Frank Furness’ design for the First Unitarian Church at 2125 Chestnut Street, still used by the congregation today (and by the occasional R5 Productions show), was completed in 1886. That was twenty years after he received his first Philadelphia commission—for the Unitarian Church of Germantown. (Frank Furness: The Complete Works, by George E. Thomas, Jeffrey A. Cohen, Michael J. Lewis, 1996, p. 146.)

In 1866, the eight miles to Center City was a bit of a haul for services every week, and the Unitarian Society of Germantown, founded the year before to serve the Northwest UU community, desired its own building. Completed in 1869, Furness’ Germantown Unitarian Church opened at busy Chelten Avenue and Greene Street. The church stayed there for nearly 50 years until the congregation outgrew the space. In 1928, it relocated to a six-acre hillside along Lincoln Drive and a new building designed by Edmund Beaman Gilchrist. The old church was demolished shortly thereafter; the Joseph E. Coleman Northwest Regional Library has occupied the site since 1978.

Mini-gallery of Unitarian Society of Germantown:

Before the first church’s demolition, some of its intricate woodwork was moved to Furness’ First Unitarian Church in Center City; the stained glass windows were relocated to the new Unitarian Society of Germantown. The main window behind the altar, featuring Christ as the Good Shepherd, was designed by USG congregant Nicola D’Ascenzo, the artist whose stained glass adorns the windows at the National Cathedral in Washington, the RCA Victor Building in Camden (“his master’s voice”), and the Washington Memorial Chapel in Valley Forge.

Gilchrist, a Germantown native, was intricately familiar with the area. Having worked first for Horace Trumbauer and later Wilson Eyre, he had an eye for stately homes and designed several across Northwest Philadelphia and the suburbs, many for George Woodward including the “French Village” and its ornate gates at Emlen Street and Allens Lane. (Sandra Tatman, Athenaeum of Philadelphia PAB.) He also designed the 33-story Lewis Tower (now Aria Condominiums) in Center City and the now-very-altered Blanche A. Nixon Cobbs Creek Library. For the USG, he drew from Sir Christopher Wren for an English Baroque-inspired building with a large steeple at the Lincoln Drive entrance.

Memorial to the Lost

Photo: Bradley Maule

Photo: Bradley Maule

Now, just below the steeple, Memorial to the Lost‘s t-shirts wrap around the hedges, in front of the grand staircase where a “Black Lives Matter” sign hangs. To the right of the sign, a yellow tee reads “Bernard Ray, Age 39, 1/4/15.”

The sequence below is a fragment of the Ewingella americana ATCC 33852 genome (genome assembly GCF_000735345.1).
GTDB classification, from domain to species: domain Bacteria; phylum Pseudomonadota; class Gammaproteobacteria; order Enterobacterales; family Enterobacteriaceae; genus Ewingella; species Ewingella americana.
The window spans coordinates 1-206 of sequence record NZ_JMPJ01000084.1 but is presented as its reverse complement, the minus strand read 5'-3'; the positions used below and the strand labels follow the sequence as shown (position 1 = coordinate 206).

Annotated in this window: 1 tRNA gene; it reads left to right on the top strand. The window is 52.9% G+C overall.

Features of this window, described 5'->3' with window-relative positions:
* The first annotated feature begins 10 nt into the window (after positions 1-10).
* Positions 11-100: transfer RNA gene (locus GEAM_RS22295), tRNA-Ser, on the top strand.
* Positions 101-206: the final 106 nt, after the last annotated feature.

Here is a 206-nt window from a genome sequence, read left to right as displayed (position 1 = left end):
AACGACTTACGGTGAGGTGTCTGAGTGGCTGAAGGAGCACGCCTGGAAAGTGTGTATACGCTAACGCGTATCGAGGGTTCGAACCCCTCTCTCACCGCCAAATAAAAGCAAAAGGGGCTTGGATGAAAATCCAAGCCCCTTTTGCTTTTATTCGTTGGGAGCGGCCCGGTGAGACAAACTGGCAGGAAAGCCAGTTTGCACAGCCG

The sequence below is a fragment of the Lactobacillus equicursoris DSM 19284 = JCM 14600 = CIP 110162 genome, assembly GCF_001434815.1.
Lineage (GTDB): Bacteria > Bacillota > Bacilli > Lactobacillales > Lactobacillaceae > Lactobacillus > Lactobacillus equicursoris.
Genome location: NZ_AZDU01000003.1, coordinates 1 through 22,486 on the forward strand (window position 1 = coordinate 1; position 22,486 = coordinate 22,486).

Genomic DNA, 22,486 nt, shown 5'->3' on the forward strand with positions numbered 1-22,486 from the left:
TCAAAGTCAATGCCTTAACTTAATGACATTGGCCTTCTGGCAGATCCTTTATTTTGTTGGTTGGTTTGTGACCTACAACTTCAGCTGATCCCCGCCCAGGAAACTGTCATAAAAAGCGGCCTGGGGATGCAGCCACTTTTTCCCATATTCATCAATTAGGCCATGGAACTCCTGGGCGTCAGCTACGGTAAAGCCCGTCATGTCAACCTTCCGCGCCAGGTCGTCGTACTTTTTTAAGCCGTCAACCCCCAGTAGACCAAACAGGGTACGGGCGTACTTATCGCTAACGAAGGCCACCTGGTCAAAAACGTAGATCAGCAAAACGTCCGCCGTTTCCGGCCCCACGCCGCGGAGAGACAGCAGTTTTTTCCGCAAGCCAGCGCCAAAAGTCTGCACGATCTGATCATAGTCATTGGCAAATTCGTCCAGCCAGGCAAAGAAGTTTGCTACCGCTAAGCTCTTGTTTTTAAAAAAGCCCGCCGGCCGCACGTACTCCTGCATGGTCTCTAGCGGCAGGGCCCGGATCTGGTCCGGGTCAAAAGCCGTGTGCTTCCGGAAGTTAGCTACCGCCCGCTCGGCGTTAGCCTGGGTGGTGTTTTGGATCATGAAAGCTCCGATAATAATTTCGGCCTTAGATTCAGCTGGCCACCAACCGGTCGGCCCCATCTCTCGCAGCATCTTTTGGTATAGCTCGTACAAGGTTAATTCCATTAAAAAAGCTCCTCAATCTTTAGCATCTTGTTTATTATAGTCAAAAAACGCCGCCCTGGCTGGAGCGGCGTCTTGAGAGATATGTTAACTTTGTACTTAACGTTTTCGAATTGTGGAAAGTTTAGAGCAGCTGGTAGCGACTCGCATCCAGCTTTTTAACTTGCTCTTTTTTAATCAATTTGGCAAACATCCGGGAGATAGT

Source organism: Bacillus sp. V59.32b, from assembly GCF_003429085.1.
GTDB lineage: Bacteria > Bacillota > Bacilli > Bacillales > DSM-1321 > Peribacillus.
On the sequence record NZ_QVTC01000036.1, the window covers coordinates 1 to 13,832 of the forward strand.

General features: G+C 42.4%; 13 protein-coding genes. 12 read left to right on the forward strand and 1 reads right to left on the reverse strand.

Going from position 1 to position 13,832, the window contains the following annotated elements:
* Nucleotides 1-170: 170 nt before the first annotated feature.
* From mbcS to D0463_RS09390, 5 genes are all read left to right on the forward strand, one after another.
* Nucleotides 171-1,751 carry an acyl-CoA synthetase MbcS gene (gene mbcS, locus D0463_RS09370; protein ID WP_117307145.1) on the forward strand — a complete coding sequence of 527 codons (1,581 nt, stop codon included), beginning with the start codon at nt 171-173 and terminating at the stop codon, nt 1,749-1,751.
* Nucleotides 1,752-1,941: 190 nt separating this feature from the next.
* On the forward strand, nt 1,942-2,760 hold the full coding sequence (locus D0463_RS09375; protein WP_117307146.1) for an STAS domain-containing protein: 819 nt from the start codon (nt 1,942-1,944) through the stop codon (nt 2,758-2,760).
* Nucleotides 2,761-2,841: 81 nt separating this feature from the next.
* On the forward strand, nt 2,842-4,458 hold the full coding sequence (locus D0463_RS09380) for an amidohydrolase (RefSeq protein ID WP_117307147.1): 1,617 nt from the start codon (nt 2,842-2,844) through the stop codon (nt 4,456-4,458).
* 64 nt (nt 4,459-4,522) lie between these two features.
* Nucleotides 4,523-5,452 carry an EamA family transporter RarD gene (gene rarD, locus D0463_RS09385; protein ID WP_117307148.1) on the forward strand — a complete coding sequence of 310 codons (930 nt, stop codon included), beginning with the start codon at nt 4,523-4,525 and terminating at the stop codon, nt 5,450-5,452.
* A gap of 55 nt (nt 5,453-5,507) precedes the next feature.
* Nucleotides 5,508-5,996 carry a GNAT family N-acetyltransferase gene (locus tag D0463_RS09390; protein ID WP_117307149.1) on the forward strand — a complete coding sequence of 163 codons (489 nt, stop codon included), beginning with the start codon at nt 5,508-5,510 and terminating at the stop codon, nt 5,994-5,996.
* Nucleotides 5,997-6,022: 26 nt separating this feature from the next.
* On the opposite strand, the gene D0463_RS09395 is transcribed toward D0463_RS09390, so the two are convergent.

That night, two months short of his 40th birthday, Bernard Ray was in the wrong place at the wrong time, the 3700 block of Delhi Street in Hunting Park. The medic who responded to the call of an idle minivan that had hit three parked cars discovered him with a gunshot to the chest and pronounced him dead on the scene. Police determined the motive to be a robbery. As the case developed, homicide investigators identified two suspects. On February 5, 2015, they arrested 16-year-old Tre Waters and charged him with the murder of Bernard Ray, as well as Robbery, Criminal Conspiracy, and related offenses. On June 13, police nabbed 18-year-old Ramon Miranda attempting to flee police; as he ran, he discarded a 40-caliber Smith & Wesson handgun loaded with 12 rounds. He was charged with Murder, Robbery, Criminal Conspiracy, Violation of the Uniform Firearms Act, and related offenses.

The two teenagers, who each lived within two blocks of where they committed the crime, will spend their lives in jail for murdering someone they didn’t know with an illegal gun. (Neither offender was old enough to have legally owned a gun; to purchase a gun and apply for a permit in Pennsylvania, one must be 21.)

The stranger they killed was a father of four and a fixture at Earth Bread & Brewery in Mt. Airy. With the biggest smile on the floor, he shook the regulars’ hands and said “peace” before saying hello and sitting down to chat, which he always did. Earth hosted a fundraiser for his kids that packed both upstairs and downstairs; a memorial service at Chestnut Hill Friends Meeting drew over 300.

Bernard Ray, 1975–2015, with his kids | Photo: His family

Bernard Ray, 1975–2015, with his kids | Photo: His family

Now, Bernard Ray and the names of 240 others with the same sad fate share space on the grounds of the Unitarian Society of Germantown.